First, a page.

They Told Me I Need To Write A Blog – Follow Up

August 6th of this year I posted a blog about my writing journey called They Told Me I Need To Write A Blog. It had a tone of hopelessness because, quite frankly, I felt hopeless. A lot has changed since then. I have had people offer to help and I have gone from shelving my book “Blueprint” to working with an editor. I also have a cover designer and, when the time comes to bring it to the public, I have someone who will guide me through the process. I never thought life would change so much in a matter of weeks but then I often forget (I know better) the fact that my God can do immeasurably more than we can ask or imagine Ephesians 3:20 (NIV). If you are wondering what this book is about, here is the newly edited Introduction in blog format as a teaser to my book launch which will take place tentatively near the beginning of November 2020.

If you have been in a doctor’s office…

…you probably have some idea of what the perfect house looks like, or at least looked like five years ago when the magazines the office so graciously provides were printed. Open concept with in-floor heated ceramic tiles, hardwood flooring, custom cabinets, stainless steel appliances… Each photograph highlights the finishes and styles that decorators believed would be timeless marks of beauty. This was the new standard, the must-have look for anyone who was anyone. After thirty minutes thumbing through the glossy pictures waiting for your name to be called, you are fully educated and ready to pick out the perfect home.

Many a house has been purchased based on…

…what people know looks good. Many of these same people have ended up unpleasantly surprised by the things hidden by what “looks good.” If we focus our search merely on the features presented in a magazine, if we fail to go beyond what we “know,” beyond the showcased glitz and glamour to the basics of the structure, we run the risk of having a house that looks great as it cracks and crumbles under the weight of everyday living. 

The same thinking that causes us to believe…

…we know all we need to know about the quality of a house from a few glossy photos plagues our thought process when it comes to our individual lives as Christ followers and to the collective of Christ followers, our churches. We read books about successful Christian living and successful churches, and we are captivated by the glitz and glamour they portray. Before long, maybe a little longer than the 30 minutes spent on the magazines in the doctor’s waiting room, we start to believe we are fully educated and ready to pick out the perfect design.

For many, their church home was just a…

…new pastor away from success. An outreach program away from growth. A more contemporary style of service away from stopping the youth from leaving. They knew what a great church looked like, at least according to the latest “how to do church” books. All they had to do was patch up this or paint over that, update the look, and they would be well on their way to creating a successful, strong, active collective of Christ followers.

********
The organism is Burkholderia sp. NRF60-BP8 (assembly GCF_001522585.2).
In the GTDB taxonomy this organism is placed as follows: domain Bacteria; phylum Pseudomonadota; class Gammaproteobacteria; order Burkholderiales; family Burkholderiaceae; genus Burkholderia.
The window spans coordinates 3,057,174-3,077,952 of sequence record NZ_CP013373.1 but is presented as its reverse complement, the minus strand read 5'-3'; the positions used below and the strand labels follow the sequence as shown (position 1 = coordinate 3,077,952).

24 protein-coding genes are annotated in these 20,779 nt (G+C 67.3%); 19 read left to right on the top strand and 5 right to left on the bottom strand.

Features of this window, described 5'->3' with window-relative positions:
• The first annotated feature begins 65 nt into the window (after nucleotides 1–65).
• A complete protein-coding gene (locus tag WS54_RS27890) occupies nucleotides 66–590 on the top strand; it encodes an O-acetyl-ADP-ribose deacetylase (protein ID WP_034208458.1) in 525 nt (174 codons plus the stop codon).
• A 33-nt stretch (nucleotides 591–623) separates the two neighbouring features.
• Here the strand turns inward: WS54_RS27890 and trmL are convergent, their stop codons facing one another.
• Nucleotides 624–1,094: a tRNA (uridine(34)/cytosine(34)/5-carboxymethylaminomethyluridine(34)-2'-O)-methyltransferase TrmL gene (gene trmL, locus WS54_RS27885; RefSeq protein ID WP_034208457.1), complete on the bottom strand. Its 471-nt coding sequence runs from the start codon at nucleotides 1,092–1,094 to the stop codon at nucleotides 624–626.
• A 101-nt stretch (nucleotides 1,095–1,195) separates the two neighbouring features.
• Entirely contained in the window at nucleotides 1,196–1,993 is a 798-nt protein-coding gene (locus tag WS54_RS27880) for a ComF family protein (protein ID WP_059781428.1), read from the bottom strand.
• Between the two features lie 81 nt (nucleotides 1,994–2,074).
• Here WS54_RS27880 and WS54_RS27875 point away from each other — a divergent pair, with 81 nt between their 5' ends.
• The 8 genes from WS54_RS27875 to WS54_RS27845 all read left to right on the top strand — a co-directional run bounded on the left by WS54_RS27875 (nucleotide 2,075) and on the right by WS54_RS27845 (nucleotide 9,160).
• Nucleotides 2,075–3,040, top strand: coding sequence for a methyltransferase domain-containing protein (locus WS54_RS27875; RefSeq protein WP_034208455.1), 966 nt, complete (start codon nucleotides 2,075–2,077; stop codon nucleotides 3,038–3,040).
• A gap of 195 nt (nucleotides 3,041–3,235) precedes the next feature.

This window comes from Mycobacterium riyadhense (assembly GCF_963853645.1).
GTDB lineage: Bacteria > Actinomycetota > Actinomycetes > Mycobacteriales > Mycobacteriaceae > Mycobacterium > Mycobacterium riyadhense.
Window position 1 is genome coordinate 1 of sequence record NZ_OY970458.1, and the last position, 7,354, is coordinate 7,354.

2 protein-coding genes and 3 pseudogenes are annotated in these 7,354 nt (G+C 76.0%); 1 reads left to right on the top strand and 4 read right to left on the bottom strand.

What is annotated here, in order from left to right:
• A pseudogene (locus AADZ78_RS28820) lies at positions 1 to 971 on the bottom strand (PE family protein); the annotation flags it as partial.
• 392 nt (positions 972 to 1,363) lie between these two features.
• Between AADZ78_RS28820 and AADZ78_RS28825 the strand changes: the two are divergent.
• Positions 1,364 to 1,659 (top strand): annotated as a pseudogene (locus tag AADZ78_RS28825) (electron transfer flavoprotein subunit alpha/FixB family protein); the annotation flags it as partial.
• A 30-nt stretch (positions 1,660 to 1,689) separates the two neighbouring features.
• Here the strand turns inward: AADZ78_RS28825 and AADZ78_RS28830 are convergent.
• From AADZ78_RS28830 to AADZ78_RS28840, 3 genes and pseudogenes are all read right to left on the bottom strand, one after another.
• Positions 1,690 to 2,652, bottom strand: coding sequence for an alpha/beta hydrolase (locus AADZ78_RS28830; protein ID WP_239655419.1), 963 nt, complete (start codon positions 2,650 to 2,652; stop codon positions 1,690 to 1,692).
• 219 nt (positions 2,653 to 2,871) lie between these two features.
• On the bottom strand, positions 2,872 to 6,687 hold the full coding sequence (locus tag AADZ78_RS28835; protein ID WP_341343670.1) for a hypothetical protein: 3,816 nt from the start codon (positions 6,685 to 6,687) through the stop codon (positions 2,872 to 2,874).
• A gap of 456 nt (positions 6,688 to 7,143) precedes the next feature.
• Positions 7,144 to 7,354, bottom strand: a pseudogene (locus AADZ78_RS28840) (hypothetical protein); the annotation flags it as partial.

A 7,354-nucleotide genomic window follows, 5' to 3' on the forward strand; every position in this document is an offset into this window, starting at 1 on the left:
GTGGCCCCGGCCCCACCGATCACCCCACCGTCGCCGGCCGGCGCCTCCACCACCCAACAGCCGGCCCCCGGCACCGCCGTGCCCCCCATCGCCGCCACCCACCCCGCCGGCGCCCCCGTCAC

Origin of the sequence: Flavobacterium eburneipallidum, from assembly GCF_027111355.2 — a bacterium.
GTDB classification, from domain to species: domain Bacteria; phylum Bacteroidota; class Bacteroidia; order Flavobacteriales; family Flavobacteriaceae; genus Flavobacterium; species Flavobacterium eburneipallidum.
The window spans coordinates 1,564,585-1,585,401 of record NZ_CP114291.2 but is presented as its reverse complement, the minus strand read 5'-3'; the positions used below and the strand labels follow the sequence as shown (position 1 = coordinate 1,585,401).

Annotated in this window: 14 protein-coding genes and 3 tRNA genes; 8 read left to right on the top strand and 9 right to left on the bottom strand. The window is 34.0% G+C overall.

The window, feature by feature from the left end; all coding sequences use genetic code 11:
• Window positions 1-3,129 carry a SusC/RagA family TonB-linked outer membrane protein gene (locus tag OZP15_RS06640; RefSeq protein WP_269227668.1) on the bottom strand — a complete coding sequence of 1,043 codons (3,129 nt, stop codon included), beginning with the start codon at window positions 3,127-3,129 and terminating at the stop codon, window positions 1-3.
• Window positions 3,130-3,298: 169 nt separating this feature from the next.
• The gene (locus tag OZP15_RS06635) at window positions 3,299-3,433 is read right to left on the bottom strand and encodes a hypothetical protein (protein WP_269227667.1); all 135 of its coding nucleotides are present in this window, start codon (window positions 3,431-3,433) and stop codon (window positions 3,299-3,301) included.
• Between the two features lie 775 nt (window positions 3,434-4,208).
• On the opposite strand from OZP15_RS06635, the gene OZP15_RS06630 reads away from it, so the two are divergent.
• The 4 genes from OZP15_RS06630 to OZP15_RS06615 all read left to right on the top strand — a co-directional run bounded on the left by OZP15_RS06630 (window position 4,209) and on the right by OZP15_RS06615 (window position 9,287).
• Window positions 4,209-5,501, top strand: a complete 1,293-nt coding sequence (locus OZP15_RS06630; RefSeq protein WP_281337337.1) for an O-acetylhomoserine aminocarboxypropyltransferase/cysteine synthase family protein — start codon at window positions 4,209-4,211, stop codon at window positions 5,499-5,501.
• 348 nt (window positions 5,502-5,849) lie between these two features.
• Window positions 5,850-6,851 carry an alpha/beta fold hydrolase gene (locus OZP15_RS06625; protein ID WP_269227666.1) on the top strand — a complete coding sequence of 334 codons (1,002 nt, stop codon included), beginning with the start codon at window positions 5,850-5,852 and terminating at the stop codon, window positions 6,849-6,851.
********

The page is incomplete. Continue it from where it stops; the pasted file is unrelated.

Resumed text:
This is not a new problem…

…The reputation of the church in Sardis in biblical times was based entirely on what it looked like but hidden beneath its good appearance were similar issues that severely compromised its very existence. Jesus addresses this in the vision He gave John, saying “…I know your deeds; you have a reputation of being alive, but you are dead” Revelation 3:1 (NIV). 

All that glitz and glamour on the outside…

…of our lives and our churches may create a reputation of being alive, but you can’t fool God. He knows what the paint and patches cover up. He knows that behind what looks good is a structure and foundation that is crumbling. No matter how things appear, if you or your church are dead or dying, you cannot cover it up.

There is so much more to the Christ follower’s life and to the collective of Christ followers than what we think we know, so much more than the glitz and glamour many have been chasing for years. Under what looks good is what actually makes our lives and our churches good. Beneath the fancy finishes are the structural supports of a strong relationship with our God who loves us and wants more for us than a glitzy and glamorous façade covering up a weak and deteriorating foundation. 

So, are you ready to strip your life and your church down to the foundational supports? 

Are you ready to shore up anything that is unstable in your spiritual life and in your church? 

Are you ready to create a structure that will support whatever storms blow into your life and church? 

You know what looks good, but do you understand what you need to build it right?

Let’s get out the plans, a Blueprint for the Christ follower and collective of Christ followers, and build a life and a church community that can remain structurally sound whatever comes our way, even a worldwide pandemic!

Note: I would like to thank all those who wished me well and prayed for me last week as I underwent the second of my bi-yearly neck procedures. I have recovered for the most part and will be getting back to reading blogs soon.

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